Pinot Gris and Pinot Grigio have been slow to take off in Australia … not because we didn’t want to drink them but rather because the winemakers didn’t want to produce them.

This article from Jeni Port in The Age goes some way towards explaining this phenomenon …

(Left: Italian winemaker Alessio Bortoluzzi will give a pinot grigio pep talk at the Melbourne Food and Wine Festival in March. Photo – The Age)

Shades of gris

There are wine trends that are winemaker-driven (ah, nebbiolo!).

There are wine trends that are wine marketer-driven – like that ocean of rose we’re swimming in.

And then there’s pinot gris and pinot grigio.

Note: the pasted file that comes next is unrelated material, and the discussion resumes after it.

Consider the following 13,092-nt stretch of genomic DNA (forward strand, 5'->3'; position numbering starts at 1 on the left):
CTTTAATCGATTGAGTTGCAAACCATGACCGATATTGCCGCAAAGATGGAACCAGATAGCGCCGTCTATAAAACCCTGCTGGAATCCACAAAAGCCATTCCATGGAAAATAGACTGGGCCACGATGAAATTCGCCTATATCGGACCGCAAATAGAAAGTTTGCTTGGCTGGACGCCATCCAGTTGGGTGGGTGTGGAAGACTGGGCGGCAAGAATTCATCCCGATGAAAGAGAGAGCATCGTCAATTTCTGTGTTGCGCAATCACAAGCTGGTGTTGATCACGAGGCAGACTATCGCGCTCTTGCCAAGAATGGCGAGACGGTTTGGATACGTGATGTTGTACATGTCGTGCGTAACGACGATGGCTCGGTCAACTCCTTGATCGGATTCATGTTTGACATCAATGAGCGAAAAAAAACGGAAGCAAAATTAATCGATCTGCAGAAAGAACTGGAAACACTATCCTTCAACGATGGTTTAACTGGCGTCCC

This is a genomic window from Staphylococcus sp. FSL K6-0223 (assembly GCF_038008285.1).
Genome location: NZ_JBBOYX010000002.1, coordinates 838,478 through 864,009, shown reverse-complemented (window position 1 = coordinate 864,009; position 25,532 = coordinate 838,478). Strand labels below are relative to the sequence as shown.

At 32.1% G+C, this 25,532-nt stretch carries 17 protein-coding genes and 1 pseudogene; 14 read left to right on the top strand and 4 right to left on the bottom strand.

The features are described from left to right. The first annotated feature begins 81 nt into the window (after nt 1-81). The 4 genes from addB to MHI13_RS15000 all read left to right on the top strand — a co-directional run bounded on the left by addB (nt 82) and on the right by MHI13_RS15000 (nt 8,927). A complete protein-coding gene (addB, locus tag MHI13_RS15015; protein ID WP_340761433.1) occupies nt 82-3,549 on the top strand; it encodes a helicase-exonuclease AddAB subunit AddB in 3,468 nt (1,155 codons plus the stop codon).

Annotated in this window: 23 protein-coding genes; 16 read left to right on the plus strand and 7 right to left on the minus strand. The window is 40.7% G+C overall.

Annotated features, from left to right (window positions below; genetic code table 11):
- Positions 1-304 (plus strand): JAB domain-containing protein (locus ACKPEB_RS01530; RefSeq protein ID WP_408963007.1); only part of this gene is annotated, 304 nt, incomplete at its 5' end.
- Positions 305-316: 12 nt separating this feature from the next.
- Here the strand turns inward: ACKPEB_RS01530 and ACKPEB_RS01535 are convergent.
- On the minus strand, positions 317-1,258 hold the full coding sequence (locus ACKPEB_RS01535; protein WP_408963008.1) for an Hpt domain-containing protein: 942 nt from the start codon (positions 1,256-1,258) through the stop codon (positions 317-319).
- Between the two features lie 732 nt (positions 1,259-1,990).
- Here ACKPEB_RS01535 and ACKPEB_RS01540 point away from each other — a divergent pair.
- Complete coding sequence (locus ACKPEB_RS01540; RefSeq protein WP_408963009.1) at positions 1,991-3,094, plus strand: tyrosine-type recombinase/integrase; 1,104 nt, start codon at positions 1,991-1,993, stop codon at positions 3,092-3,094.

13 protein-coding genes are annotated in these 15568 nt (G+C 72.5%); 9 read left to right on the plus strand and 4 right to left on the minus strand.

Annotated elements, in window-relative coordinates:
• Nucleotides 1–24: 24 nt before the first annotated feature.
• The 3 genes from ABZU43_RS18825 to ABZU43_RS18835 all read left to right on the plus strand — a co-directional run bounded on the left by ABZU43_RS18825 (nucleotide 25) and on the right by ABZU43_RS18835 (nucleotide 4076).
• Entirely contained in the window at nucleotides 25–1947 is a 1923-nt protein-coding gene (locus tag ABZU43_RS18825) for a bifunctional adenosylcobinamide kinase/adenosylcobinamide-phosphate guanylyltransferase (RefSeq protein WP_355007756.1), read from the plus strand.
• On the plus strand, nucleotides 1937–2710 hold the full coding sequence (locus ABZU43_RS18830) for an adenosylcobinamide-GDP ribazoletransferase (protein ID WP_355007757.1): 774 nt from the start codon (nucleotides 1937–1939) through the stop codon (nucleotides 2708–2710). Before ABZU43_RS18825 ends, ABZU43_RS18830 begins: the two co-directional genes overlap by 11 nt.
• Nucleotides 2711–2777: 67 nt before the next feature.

Today, the little grape with the interesting dual personality is nipping at the heels of the uber-trendy New Zealand sauvignon blanc and rose in popularity, but no maker or marketer wanted to know about it 10, 20 years ago. Even five years back there was widespread ambivalence.

“Making pinot grigio is like trying to paint with just the colour white,” said a winemaker at the time.

Boring, bland, one-dimensional, simple – there wasn’t enough scorn in the dictionary to describe the super-dry Italian-style pinot grigio.

And if pinot grigio was white paint, its alter ego, the Alsatian-style pinot gris, was only a tad more interesting – white wallpaper with a cream trim perhaps.

So what happened? Read the rest of the article …

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pinot grigio, pinot gris, italian-style pinot grigio, white wine